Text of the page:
From: Ken Bawcom (email suppressed)
Date: Sat Mar 31 2007 - 19:27:49 PDT
You can stop biting your tongue, I meant no "encomium to the DVD." The
only thing I prefer DVDs to, as prescreeners, is VHS, which seems to be
your preference. I'll try to be a bit clearer...
First, and foremost, the Ann Arbor Film Festival DOES accept 16mm film
for prescreening purposes. This year, two, out of over 2,000 entries,
chose that option. In the days when we would ONLY accept 16mm for
prescreening, it was not uncommon for film makers to plead with us to
accept a VHS screener, so providing a 16mm print is not always
preferable, or convenient, for the film maker.
I would prefer to look at all films on film, for prescreening purposes.
But, that doesn't seem yo be possible any longer. I have come to accept
the DVD, not prefer it. When the DVD is well made, and viewed on good
equipment, including a sizable monitor (not a computer monitor, or 27"
TV screen), or a good video projector, it becomes an acceptable
substitute for a print, for previewing purposes ONLY. The only sense in
which that is superior to a print is the utilitarian considerations.
VHS shown at what I consider an acceptable size doesn't look very good,
so I prefer DVDs to VHS. The Ann Arbor Film Festival is a big screen
I have experienced all the DVD glitches you describe, and could add one
or two. Have you gotten DVDs that would turn off the player, when they
were read? I had one that the only way I could get it out of the player
was to unplug the player, and plug it back in, while I had the eject
button depressed! I have four DVD players, and always run into a couple
that will not play in any player. In that case, we request a
VHS is hardly immune to glitches, and tape damage, that make viewing
ugly, or impossible. The strangest VHS glitch I remember was a tape
from India that had the multiformat player switching back and forth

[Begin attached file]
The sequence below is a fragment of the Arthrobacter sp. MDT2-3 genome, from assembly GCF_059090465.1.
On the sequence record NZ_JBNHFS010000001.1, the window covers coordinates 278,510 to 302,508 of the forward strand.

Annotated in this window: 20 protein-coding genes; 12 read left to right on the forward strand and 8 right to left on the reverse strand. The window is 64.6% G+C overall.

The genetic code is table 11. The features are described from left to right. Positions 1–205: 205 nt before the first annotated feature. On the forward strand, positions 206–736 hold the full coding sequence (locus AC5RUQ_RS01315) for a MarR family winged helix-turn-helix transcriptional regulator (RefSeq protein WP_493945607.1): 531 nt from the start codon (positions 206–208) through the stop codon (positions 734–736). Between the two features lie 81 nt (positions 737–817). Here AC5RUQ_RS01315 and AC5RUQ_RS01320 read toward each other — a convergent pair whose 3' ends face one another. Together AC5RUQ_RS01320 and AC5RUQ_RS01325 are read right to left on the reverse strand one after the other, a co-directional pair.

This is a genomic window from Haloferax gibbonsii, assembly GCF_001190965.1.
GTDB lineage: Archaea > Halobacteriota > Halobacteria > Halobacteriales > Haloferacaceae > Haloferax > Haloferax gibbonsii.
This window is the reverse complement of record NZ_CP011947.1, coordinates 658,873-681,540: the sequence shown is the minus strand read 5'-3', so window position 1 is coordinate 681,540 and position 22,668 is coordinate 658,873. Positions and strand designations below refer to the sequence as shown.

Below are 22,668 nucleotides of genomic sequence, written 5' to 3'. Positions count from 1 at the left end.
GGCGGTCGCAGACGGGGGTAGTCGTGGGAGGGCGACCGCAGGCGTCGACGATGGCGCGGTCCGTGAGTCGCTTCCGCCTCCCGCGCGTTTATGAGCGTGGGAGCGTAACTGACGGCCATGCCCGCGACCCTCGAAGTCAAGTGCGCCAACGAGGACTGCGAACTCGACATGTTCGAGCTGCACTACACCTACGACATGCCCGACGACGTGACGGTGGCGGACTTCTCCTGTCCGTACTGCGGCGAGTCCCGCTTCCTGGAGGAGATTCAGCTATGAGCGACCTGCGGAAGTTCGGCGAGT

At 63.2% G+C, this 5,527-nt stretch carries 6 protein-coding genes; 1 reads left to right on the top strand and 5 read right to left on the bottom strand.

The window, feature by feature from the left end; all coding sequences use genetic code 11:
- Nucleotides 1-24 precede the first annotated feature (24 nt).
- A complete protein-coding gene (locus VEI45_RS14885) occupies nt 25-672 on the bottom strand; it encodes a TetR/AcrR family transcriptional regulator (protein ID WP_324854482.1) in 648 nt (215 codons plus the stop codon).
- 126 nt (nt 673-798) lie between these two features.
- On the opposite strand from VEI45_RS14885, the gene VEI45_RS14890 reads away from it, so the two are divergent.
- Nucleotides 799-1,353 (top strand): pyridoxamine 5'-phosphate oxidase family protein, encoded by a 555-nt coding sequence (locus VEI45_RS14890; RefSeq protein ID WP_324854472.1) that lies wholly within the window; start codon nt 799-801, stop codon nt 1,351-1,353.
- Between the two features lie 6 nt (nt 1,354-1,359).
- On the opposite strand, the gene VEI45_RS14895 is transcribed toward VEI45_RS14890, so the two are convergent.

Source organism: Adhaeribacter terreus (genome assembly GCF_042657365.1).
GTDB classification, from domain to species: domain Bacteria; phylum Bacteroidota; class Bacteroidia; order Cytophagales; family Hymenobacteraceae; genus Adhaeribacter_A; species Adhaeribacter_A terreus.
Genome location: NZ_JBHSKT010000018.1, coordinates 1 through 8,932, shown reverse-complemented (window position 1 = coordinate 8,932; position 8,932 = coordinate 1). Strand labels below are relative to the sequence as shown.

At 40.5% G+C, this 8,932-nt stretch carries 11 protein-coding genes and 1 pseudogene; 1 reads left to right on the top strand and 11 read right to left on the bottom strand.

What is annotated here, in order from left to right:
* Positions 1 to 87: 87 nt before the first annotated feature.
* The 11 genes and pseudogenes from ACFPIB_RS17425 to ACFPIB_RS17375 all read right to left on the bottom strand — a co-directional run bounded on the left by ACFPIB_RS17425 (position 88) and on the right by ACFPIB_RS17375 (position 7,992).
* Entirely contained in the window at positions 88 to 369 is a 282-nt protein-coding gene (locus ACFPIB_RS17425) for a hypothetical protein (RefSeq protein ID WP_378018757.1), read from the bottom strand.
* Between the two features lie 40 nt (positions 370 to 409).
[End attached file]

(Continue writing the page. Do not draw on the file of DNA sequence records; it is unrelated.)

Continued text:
from PAL to SECAM in auto, and wouldn't play at all if either was
selected. After about an hour trying to get it to play, I found that if
I adjusted the tracking to a spot near one edge, it would play back,
after a fashion, without switching back and forth. I believe it was
called "Journey," was programmed, and awarded. I'll admit I couldn't do
that with a DVD, but I'd bet that someone with the computer skills
could do the equivalent with a DVD.
So, while I appreciate the ease of DVDs, and find a good quality DVD,
shown on good equipment, to be an acceptable substitute for previewing
only, 16mm is still the best. But, that doesn't mean I can't appreciate
good video work!
Quoting Roger Beebe <email suppressed>:
> I'd been biting my tongue on the encomium to the DVD that Ken
> offered, but I do feel, since this thread has continued a bit, to add
> a post to the great past volume of cautionary posts that Pip has
> sent to this list about the limits of DVD too. As "crisp" as a DVD
> may look at times, it also is a format that's plagued by horrible
> encoding errors that result in endless glitches. I'm not talking
> about the specific problems that Pip has with DVD compression as it
> relates to work that changes greatly from frame to frame (although we
> should certainly worry about that too), but rather I'm concerned
> about the more noticeable and global kinds of visual glitches that,
> say, turn the image into a cascade of giant blocks. The worst thing
> about these glitches is that they seem totally unpredictable from
> deck to deck or sometimes will even occur during different playbacks
> on the same deck. I've seen this at major shows at big international
> museums, where DVD was chosen presumably for the ease of
> installation & the ease of looping, but some of the pieces have been
> so flawed that I found them almost unwatchable. As someone who runs